'Rise of the Planet of the Apes' monkeys with self-destruction

In Rise of the Planet of the Apes, James Franco plays a scientist whose wonder drug and hubris help speed along the end of mankind. A prequel to the 1968 film Planet of the Apes, the new movie is an amusing way to envision the end of human civilization.

Franco's Will Rodman hopes to cure Alzheimer's disease and has been testing his formula on his prized chimpanzee, nicknamed Bright Eyes (a nod to the first film). One day, while Will is trying to convince his boss of his drug's worth, an agitated Bright Eyes suddenly tries to bolt and is shot down, killing not only her but the project.

Will, however, takes her baby, which he calls Caesar, who is then raised by Will's own father, Charles (John Lithgow). Growing up fast, Caesar soon becomes more than Will bargained for.

Along the way, Will acquires a girlfriend (Freida Pinto), to give the film a love interest, while Charles' own dementia grows worse. Gambling, Will tries to use Caesar to cure his father. You know that isn't going to work out well.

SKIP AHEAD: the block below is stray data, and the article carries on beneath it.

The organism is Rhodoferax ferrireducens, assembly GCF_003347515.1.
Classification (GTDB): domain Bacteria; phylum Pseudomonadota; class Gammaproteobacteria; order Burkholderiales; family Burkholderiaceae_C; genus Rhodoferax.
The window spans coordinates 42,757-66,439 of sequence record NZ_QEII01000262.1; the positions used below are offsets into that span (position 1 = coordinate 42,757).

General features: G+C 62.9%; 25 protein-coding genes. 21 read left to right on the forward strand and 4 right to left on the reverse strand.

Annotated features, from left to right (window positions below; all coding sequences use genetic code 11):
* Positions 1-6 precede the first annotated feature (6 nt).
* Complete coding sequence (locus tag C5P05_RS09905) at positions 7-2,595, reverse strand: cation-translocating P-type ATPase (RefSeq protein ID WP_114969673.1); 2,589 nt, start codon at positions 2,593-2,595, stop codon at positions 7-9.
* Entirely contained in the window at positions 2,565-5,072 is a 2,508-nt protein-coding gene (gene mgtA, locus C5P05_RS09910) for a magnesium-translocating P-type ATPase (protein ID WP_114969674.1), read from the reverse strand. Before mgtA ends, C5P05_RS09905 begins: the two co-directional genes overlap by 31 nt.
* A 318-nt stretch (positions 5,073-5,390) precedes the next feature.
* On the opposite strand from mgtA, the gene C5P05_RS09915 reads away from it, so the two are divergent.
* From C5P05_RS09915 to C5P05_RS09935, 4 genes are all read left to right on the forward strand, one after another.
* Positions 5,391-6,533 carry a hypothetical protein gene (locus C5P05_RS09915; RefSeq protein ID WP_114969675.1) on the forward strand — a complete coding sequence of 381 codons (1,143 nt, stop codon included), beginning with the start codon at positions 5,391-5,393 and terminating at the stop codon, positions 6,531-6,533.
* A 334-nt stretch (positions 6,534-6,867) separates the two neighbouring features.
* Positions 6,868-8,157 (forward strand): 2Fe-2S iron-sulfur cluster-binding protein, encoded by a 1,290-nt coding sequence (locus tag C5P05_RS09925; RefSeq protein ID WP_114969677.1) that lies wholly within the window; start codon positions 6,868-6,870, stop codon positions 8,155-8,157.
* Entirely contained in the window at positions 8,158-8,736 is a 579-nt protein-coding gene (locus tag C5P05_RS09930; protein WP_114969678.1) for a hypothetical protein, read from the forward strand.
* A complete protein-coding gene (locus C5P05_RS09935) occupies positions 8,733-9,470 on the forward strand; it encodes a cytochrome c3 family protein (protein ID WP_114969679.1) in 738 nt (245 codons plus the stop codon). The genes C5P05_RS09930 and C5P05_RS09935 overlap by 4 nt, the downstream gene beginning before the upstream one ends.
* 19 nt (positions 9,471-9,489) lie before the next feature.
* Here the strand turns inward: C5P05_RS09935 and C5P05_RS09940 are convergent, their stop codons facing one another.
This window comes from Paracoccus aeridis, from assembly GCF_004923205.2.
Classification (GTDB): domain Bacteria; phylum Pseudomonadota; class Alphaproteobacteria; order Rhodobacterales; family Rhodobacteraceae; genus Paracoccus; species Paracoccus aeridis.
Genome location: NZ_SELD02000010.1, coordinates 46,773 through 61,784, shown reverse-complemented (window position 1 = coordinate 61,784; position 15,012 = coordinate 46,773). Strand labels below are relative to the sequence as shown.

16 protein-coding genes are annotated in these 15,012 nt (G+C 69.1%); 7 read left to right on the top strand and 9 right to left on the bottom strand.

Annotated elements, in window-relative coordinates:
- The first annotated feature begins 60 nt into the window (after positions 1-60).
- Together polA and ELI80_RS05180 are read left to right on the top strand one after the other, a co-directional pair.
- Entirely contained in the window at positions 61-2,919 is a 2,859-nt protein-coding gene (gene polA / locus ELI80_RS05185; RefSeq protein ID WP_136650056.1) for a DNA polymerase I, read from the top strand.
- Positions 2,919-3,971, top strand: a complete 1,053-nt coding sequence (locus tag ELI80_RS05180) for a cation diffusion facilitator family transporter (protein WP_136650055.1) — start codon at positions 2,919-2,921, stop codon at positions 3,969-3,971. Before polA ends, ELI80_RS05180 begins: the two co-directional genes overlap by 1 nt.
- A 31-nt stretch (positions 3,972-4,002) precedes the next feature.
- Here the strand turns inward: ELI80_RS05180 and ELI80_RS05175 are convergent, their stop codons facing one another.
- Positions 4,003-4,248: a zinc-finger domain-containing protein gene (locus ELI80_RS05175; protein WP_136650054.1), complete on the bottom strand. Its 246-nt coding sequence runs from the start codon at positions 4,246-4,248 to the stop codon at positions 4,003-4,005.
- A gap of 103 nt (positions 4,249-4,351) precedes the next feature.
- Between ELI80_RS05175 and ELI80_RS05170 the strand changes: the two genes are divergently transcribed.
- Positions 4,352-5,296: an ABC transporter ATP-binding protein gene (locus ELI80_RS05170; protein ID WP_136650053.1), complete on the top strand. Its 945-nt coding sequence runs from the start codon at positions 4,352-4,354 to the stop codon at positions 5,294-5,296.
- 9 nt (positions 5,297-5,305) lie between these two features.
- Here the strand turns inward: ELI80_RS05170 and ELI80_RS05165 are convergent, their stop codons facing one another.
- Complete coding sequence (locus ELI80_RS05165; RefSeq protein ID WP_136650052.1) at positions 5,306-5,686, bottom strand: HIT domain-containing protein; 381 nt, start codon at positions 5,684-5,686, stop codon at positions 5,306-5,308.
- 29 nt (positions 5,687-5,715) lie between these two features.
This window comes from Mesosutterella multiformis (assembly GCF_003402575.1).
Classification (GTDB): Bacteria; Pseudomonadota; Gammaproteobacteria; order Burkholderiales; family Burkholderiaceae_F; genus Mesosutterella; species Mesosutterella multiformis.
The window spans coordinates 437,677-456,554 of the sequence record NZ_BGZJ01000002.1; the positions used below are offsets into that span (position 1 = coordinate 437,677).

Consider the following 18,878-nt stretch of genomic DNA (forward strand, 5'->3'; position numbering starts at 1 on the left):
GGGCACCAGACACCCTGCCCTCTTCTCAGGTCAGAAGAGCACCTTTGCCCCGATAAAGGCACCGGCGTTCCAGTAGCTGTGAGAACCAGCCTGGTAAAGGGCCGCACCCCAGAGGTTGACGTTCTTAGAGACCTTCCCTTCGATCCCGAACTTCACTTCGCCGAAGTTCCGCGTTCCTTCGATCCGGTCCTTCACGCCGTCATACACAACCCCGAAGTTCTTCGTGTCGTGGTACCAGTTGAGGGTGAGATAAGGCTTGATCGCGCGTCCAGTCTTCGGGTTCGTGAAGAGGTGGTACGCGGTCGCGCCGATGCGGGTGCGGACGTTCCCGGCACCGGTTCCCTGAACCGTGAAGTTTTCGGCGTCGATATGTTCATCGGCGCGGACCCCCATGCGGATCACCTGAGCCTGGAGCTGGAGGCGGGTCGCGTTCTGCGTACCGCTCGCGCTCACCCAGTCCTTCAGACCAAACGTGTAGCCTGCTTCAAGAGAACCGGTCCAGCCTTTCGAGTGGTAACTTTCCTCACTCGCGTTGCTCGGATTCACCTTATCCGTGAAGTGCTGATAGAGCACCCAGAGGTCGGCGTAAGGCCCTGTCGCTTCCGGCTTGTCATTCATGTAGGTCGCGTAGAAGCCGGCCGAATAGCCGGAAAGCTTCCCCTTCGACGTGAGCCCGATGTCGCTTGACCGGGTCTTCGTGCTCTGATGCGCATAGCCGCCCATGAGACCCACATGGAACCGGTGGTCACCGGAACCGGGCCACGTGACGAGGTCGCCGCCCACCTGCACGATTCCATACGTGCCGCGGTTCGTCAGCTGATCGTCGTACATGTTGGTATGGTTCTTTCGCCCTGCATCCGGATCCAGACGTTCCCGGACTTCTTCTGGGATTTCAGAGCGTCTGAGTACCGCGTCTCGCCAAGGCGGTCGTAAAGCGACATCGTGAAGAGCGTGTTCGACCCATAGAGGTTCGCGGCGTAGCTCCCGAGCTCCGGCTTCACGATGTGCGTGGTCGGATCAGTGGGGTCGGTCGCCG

Directed by Rupert Wyatt, Rise of the Planet of the Apes is smart enough to raise all the ethical and moral questions tied to drug testing and experimentation, but it doesn't get bogged down in them.

Where it excels is in the special effects, especially in creating Caesar, who is given life by combining performance-capture technology using Andy Serkis' moves and computer-generated imagery. Serkis is the actor behind Gollum in The Lord of the Rings trilogy and the latest King Kong.

By the way, we hear that no animals or humans were hurt in the making of this film.

Rise of the Planet of the Apes retails for $29.98 or $39.99 Blu-ray.